What are the odds of your scratch card hitting the jackpot?
What are the odds of your scratch card hitting the jackpot? Now, thanks to a new website, you CAN discover
- You can still buy scratch cards for games even though there are no more cash prizes
- No new maps can be printed, but those already exposed can still be sold
- When you buy a scratch card, it says on the back what your chances of winning are
- But these quoted odds are for all cash prizes – even those not exceeding £1
- New site lets bettors know which scratch cards still have big prizes up for grabs
Hundreds of millions of scratch cards are sold every year in the UK, with punters hoping to win life-changing sums of money in an instant.
You’re more likely to be struck by lightning than to win big – but hope often outweighs reality for consumers looking for Lady Luck.
However, a 26-year-old technology consultant from Clapham wants to improve your chances with his new website, smartscratchcard.co.uk.
Will Love has spent months analyzing National Lottery data to assess the odds of winning prizes for various scratch cards – which cost from £1 to £5 and offer prizes of up to £2million.
Although he enjoys a steady 9-to-5 job at a business and IT company, he has a passion for sports and projects outside of his job.
This scratch card website is his newest venture, and it went live just a week ago, on July 13.
It lists the cards you can buy and gives an estimate of your true chances of winning the top prize – or even cash at all.
He was inspired to create the site after learning that scratch cards remain available for purchase in stores even when there is no more money for the first prize – so you are effectively running a race for which someone already holds the trophy.
“It shocked me to learn how scratch cards are sold for already won jackpots,” says Mr. Love. “It’s really a joke.”
A game is luring buyers with the chance to win £100,000 a year for 20 years – but the winning tickets have already been scratched.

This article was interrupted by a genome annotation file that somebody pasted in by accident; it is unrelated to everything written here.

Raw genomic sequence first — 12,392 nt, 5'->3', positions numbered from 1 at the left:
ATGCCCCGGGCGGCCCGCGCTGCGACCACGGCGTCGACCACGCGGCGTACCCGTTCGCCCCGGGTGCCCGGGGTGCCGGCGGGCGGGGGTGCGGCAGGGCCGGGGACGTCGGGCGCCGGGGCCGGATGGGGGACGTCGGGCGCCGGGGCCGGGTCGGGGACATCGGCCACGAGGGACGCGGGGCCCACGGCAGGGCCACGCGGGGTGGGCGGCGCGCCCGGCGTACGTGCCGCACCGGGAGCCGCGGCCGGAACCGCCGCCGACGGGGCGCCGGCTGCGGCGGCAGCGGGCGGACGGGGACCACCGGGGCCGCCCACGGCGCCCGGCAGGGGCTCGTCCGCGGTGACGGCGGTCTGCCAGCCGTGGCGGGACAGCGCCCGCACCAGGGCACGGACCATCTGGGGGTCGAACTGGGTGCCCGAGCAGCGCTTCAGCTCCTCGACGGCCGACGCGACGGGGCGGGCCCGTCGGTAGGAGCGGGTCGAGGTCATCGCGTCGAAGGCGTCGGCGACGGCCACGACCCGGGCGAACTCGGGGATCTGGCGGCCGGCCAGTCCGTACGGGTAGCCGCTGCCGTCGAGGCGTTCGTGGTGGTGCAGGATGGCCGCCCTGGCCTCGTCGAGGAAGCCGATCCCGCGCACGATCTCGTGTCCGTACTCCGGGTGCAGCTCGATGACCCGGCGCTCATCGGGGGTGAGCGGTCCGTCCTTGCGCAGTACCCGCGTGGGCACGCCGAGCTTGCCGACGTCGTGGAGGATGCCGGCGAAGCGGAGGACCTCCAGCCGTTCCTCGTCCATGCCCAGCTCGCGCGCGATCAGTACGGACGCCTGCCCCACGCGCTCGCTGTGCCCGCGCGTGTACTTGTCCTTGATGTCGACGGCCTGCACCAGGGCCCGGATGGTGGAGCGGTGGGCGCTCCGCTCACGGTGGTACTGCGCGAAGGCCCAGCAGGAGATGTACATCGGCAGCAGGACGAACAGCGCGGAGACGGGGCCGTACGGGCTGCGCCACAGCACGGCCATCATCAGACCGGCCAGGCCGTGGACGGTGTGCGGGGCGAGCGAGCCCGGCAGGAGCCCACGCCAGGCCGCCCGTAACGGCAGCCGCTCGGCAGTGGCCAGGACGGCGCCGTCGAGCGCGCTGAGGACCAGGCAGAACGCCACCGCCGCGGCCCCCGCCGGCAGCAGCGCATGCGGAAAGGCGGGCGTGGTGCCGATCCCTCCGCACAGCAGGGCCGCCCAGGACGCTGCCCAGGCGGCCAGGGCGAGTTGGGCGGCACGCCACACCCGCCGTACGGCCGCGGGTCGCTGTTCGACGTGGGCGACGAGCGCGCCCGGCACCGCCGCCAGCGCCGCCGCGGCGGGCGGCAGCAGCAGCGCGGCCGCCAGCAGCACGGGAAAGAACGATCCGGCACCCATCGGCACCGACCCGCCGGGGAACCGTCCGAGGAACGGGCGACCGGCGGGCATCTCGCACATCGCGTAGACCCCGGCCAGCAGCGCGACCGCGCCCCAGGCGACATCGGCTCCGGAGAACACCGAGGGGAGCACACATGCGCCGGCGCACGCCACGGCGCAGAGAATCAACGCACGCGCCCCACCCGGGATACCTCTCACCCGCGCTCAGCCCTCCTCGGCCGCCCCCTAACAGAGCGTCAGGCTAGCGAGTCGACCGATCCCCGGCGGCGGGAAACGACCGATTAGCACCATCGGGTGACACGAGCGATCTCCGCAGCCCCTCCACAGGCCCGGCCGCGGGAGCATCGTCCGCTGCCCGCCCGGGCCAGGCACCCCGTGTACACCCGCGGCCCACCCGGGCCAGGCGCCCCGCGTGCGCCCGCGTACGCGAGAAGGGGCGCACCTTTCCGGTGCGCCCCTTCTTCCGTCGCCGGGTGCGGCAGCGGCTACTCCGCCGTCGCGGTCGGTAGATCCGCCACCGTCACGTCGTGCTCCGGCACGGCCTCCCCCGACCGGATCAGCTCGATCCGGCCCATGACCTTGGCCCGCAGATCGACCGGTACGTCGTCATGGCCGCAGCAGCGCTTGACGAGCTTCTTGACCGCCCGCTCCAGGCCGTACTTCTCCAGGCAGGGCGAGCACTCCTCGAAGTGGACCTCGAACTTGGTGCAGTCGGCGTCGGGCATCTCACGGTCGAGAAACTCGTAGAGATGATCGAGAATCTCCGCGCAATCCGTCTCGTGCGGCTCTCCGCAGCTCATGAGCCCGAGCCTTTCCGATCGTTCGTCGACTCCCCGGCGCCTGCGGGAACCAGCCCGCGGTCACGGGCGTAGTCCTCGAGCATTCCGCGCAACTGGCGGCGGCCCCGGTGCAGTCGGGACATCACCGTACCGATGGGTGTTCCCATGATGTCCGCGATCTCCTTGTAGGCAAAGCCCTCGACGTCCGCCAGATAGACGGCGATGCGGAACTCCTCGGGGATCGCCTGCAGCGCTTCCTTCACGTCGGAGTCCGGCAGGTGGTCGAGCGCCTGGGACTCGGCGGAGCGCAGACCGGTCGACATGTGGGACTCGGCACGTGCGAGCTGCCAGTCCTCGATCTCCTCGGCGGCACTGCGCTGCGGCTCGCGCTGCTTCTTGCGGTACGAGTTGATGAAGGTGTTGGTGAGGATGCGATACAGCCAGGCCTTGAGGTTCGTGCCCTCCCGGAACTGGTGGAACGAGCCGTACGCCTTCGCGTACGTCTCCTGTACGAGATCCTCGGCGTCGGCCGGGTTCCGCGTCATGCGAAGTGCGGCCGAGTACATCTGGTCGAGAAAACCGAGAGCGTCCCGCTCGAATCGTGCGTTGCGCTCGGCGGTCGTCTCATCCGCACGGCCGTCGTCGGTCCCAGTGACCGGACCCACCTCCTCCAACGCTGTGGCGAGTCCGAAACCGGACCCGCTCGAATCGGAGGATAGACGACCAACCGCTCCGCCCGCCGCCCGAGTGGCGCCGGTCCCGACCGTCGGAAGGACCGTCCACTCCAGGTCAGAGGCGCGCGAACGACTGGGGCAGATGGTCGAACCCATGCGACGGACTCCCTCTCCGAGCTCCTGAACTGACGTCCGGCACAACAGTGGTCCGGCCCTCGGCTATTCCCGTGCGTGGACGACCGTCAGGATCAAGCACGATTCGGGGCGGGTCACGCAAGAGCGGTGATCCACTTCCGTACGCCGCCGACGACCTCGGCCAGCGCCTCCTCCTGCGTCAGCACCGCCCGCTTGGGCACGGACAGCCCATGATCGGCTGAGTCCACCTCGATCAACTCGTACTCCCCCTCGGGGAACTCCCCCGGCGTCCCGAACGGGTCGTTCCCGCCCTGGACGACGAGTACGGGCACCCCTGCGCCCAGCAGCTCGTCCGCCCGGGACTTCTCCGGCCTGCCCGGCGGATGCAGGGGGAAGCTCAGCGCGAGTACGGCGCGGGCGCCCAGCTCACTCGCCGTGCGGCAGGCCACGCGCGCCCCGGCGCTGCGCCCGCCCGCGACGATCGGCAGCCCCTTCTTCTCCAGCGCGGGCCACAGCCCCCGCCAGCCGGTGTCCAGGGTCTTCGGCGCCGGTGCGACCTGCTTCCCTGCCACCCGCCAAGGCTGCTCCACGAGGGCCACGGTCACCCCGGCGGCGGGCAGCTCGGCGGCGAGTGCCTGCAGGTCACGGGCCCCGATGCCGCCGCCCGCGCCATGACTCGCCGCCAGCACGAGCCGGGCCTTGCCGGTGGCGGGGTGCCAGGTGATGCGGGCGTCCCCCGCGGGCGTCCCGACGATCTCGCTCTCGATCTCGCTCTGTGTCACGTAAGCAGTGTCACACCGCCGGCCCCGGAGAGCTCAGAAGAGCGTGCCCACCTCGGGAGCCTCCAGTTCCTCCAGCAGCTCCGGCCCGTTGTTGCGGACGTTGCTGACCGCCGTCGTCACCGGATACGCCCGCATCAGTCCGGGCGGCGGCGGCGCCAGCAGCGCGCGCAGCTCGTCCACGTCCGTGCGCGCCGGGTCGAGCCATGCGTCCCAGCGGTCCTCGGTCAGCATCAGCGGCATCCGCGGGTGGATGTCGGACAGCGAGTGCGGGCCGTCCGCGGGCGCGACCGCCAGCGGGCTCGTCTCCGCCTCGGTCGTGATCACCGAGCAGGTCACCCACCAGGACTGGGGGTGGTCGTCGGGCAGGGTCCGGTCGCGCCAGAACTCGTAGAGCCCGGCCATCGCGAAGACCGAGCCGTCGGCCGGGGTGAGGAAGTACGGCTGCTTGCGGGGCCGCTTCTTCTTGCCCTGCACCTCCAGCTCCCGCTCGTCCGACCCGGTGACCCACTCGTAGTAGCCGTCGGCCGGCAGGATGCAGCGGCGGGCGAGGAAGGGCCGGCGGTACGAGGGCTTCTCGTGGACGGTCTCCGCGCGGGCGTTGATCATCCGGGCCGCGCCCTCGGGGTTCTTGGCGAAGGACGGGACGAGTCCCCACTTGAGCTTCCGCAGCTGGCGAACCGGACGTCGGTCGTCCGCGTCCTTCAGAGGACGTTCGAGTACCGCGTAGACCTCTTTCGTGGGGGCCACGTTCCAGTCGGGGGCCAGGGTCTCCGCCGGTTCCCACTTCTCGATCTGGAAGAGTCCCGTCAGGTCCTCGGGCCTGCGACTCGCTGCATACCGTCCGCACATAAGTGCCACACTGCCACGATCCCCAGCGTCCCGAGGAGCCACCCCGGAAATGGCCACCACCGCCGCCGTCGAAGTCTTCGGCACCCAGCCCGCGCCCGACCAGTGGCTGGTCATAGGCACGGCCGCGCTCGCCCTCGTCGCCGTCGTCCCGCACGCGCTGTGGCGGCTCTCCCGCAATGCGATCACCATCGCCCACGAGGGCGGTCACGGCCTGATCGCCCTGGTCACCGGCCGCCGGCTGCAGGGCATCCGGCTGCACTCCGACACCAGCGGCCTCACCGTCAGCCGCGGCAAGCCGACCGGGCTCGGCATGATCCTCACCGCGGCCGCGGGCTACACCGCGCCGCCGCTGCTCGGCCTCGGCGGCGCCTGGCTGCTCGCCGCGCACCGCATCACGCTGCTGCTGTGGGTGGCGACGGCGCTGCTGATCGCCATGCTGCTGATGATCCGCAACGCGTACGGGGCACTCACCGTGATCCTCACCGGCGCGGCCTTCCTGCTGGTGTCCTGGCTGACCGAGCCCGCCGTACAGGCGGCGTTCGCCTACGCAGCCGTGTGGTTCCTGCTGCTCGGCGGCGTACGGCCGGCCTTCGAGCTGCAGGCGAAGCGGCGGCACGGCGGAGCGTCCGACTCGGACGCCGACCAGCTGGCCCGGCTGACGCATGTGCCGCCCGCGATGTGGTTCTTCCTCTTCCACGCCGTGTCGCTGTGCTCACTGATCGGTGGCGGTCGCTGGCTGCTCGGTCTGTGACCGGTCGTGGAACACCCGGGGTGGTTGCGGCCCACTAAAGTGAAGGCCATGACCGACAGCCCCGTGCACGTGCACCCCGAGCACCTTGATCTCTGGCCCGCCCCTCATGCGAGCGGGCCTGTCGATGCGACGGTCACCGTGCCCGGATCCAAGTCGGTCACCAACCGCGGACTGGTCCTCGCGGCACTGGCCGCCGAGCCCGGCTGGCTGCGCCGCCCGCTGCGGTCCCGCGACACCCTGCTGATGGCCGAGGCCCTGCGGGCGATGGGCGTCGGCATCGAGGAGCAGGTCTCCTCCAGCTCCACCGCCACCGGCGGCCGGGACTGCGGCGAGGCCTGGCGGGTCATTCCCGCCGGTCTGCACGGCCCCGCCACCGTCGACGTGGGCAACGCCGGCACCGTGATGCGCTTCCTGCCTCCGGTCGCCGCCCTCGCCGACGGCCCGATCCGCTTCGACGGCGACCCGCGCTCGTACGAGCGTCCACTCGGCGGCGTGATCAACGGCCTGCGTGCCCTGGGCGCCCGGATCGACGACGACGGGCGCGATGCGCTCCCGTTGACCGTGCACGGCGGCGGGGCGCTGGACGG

No new cards for this game can be printed, but those already exposed can still be sold.
The odds of winning a prize are printed on the back of a scratch card, but are for all cash prizes, even those of £1.
And you’ll have to dig deeper on the National Lottery website to find out more about the top prize you’re hoping to win.
Huge choice: There are many different card games, with prices ranging from £1 to £5 per card. Prices range from £50 to £2 million
Mr Love gives consumers a more detailed breakdown of their odds by pulling data from the National Lottery website and calculating an estimate of the true odds – although he admits the precise figure is hard to pin down.
Importantly, its website indicates if there are any cash prizes left.
Details are available on a range of games including Monopoly Gold, Bingo Multiplier, Cosmic Cash and Play Your Stars Right.
Smartscratchcard.co.uk also provides an “algorithm score” for each ticket type.
Six fun facts you didn’t know
- Scratch cards were first introduced in the United States in 1974.
- They were created by computer scientist John Koza and retail promoter Daniel Bower.
- At the time, the pair noticed that with state lotteries there was a week-long delay in knowing if you had the winning numbers on your ticket. They thought an “instant win” alternative would be popular.
- Scratch cards didn’t come to the UK until 1995, some 20 years later.
- Scratch boards are made with liquid latex, which can be rubbed off after drying.
- Over 40,000 stores in the UK sell scratch cards. You can even add one to your online grocery store with Tesco, Asda and Morrisons.
The score takes into account a ‘return to player’ value – the percentage of money that will be returned to players – the number of jackpots remaining and the odds of winning. The higher the algorithm score, the better.
Any game where the first prizes have all been pocketed already instantly receives an algorithm score of zero.
“Your odds of winning are so low, but I want to give people transparency so they know that,” Mr. Love says.
“If you want to have a little fun and aim for a jackpot, you can at least see what the estimated odds are.”
Rules approved by the regulator, the Gambling Commission, state that no new batches of scratch cards for a game can be sold after the first final prize has been claimed, although this only applies to prizes from scratch cards. worth £121,000 or more.
Of the scratch cards reviewed on the Mr Love website, more than a third had a top prize below £121,000.
A spokesperson for Camelot, which operates the National Lottery, said: “Best Price Scratch Card information is fully available on the National Lottery website and can also be found on our in-store digital media screens. – so at the point of purchase in stores.’
He also points out that scratch cards come with a number of potential prizes, adding: “So even if there are no jackpots or there is only one jackpot left, there is still many more prizes to be won in the remaining prize pool”. ‘